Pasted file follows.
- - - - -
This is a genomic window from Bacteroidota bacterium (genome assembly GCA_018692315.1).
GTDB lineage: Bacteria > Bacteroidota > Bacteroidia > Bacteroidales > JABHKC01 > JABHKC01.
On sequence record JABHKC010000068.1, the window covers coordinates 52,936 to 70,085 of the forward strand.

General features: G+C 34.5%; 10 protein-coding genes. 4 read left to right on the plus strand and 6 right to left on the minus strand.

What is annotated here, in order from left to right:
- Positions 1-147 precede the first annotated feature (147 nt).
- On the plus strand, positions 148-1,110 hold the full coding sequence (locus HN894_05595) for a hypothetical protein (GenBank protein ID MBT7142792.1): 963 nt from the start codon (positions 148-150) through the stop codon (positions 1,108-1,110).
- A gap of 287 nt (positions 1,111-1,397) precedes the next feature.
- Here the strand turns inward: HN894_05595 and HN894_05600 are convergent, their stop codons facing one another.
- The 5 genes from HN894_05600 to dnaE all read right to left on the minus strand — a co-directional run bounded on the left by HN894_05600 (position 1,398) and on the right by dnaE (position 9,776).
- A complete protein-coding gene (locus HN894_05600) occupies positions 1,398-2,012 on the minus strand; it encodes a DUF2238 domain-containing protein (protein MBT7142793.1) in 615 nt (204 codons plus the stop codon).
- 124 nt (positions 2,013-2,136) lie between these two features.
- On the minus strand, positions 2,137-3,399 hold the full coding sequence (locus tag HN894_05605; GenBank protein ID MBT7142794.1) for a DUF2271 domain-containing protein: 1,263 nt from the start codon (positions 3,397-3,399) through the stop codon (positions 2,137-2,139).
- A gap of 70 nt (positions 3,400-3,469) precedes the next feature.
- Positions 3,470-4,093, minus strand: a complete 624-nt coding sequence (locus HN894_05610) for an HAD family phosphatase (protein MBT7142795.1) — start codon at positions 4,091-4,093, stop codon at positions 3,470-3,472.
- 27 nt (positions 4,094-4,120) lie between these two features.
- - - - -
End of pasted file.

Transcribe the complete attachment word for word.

This is a genomic window from Bacteroidota bacterium (genome assembly GCA_018692315.1).
GTDB lineage: Bacteria > Bacteroidota > Bacteroidia > Bacteroidales > JABHKC01 > JABHKC01.
On sequence record JABHKC010000068.1, the window covers coordinates 52,936 to 70,085 of the forward strand.

General features: G+C 34.5%; 10 protein-coding genes. 4 read left to right on the plus strand and 6 right to left on the minus strand.

What is annotated here, in order from left to right:
- Positions 1-147 precede the first annotated feature (147 nt).
- On the plus strand, positions 148-1,110 hold the full coding sequence (locus HN894_05595) for a hypothetical protein (GenBank protein ID MBT7142792.1): 963 nt from the start codon (positions 148-150) through the stop codon (positions 1,108-1,110).
- A gap of 287 nt (positions 1,111-1,397) precedes the next feature.
- Here the strand turns inward: HN894_05595 and HN894_05600 are convergent, their stop codons facing one another.
- The 5 genes from HN894_05600 to dnaE all read right to left on the minus strand — a co-directional run bounded on the left by HN894_05600 (position 1,398) and on the right by dnaE (position 9,776).
- A complete protein-coding gene (locus HN894_05600) occupies positions 1,398-2,012 on the minus strand; it encodes a DUF2238 domain-containing protein (protein MBT7142793.1) in 615 nt (204 codons plus the stop codon).
- 124 nt (positions 2,013-2,136) lie between these two features.
- On the minus strand, positions 2,137-3,399 hold the full coding sequence (locus tag HN894_05605; GenBank protein ID MBT7142794.1) for a DUF2271 domain-containing protein: 1,263 nt from the start codon (positions 3,397-3,399) through the stop codon (positions 2,137-2,139).
- A gap of 70 nt (positions 3,400-3,469) precedes the next feature.
- Positions 3,470-4,093, minus strand: a complete 624-nt coding sequence (locus HN894_05610) for an HAD family phosphatase (protein MBT7142795.1) — start codon at positions 4,091-4,093, stop codon at positions 3,470-3,472.
- 27 nt (positions 4,094-4,120) lie between these two features.